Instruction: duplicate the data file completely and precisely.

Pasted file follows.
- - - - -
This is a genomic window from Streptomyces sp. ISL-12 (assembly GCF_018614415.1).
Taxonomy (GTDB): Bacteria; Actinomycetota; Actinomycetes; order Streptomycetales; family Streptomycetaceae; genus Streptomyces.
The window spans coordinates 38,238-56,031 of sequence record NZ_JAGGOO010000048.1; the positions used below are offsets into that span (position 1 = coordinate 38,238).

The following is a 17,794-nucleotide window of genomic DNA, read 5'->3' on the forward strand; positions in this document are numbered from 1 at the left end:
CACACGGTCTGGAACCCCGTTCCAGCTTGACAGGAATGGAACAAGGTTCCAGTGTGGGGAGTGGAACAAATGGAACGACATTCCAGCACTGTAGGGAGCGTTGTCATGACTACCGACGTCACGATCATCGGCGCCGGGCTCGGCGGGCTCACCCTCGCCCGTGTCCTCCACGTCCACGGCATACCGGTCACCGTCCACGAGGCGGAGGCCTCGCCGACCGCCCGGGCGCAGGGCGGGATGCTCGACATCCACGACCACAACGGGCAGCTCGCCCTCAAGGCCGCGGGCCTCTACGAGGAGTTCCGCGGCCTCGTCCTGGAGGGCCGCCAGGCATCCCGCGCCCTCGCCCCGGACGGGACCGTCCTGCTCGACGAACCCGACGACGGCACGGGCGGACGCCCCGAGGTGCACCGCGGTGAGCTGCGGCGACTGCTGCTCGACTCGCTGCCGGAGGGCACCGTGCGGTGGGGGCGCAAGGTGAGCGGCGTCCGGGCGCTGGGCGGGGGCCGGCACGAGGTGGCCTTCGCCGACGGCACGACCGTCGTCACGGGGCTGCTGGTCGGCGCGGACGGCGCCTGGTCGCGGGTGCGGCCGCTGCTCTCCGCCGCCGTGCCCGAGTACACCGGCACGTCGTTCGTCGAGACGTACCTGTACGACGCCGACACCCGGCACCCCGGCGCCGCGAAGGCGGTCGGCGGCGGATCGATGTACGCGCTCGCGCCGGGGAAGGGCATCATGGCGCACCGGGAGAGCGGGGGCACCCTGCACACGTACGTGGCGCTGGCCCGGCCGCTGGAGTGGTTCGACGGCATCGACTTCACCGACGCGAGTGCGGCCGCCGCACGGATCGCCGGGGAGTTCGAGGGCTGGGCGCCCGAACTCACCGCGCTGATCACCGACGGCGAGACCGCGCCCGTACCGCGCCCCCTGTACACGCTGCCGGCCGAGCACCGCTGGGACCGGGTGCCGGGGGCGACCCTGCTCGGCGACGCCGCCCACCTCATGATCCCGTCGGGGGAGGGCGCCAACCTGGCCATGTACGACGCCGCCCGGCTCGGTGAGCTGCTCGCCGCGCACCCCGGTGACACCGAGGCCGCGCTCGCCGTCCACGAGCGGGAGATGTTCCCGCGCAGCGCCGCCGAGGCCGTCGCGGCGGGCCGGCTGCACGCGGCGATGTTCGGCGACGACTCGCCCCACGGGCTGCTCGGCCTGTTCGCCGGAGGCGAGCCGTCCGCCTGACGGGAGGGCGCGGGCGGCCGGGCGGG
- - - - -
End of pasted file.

This is a genomic window from Streptomyces sp. ISL-12 (assembly GCF_018614415.1).
Taxonomy (GTDB): Bacteria; Actinomycetota; Actinomycetes; order Streptomycetales; family Streptomycetaceae; genus Streptomyces.
The window spans coordinates 38,238-56,031 of sequence record NZ_JAGGOO010000048.1; the positions used below are offsets into that span (position 1 = coordinate 38,238).

The following is a 17,794-nucleotide window of genomic DNA, read 5'->3' on the forward strand; positions in this document are numbered from 1 at the left end:
CACACGGTCTGGAACCCCGTTCCAGCTTGACAGGAATGGAACAAGGTTCCAGTGTGGGGAGTGGAACAAATGGAACGACATTCCAGCACTGTAGGGAGCGTTGTCATGACTACCGACGTCACGATCATCGGCGCCGGGCTCGGCGGGCTCACCCTCGCCCGTGTCCTCCACGTCCACGGCATACCGGTCACCGTCCACGAGGCGGAGGCCTCGCCGACCGCCCGGGCGCAGGGCGGGATGCTCGACATCCACGACCACAACGGGCAGCTCGCCCTCAAGGCCGCGGGCCTCTACGAGGAGTTCCGCGGCCTCGTCCTGGAGGGCCGCCAGGCATCCCGCGCCCTCGCCCCGGACGGGACCGTCCTGCTCGACGAACCCGACGACGGCACGGGCGGACGCCCCGAGGTGCACCGCGGTGAGCTGCGGCGACTGCTGCTCGACTCGCTGCCGGAGGGCACCGTGCGGTGGGGGCGCAAGGTGAGCGGCGTCCGGGCGCTGGGCGGGGGCCGGCACGAGGTGGCCTTCGCCGACGGCACGACCGTCGTCACGGGGCTGCTGGTCGGCGCGGACGGCGCCTGGTCGCGGGTGCGGCCGCTGCTCTCCGCCGCCGTGCCCGAGTACACCGGCACGTCGTTCGTCGAGACGTACCTGTACGACGCCGACACCCGGCACCCCGGCGCCGCGAAGGCGGTCGGCGGCGGATCGATGTACGCGCTCGCGCCGGGGAAGGGCATCATGGCGCACCGGGAGAGCGGGGGCACCCTGCACACGTACGTGGCGCTGGCCCGGCCGCTGGAGTGGTTCGACGGCATCGACTTCACCGACGCGAGTGCGGCCGCCGCACGGATCGCCGGGGAGTTCGAGGGCTGGGCGCCCGAACTCACCGCGCTGATCACCGACGGCGAGACCGCGCCCGTACCGCGCCCCCTGTACACGCTGCCGGCCGAGCACCGCTGGGACCGGGTGCCGGGGGCGACCCTGCTCGGCGACGCCGCCCACCTCATGATCCCGTCGGGGGAGGGCGCCAACCTGGCCATGTACGACGCCGCCCGGCTCGGTGAGCTGCTCGCCGCGCACCCCGGTGACACCGAGGCCGCGCTCGCCGTCCACGAGCGGGAGATGTTCCCGCGCAGCGCCGCCGAGGCCGTCGCGGCGGGCCGGCTGCACGCGGCGATGTTCGGCGACGACTCGCCCCACGGGCTGCTCGGCCTGTTCGCCGGAGGCGAGCCGTCCGCCTGACGGGAGGGCGCGGGCGGCCGGGCGGG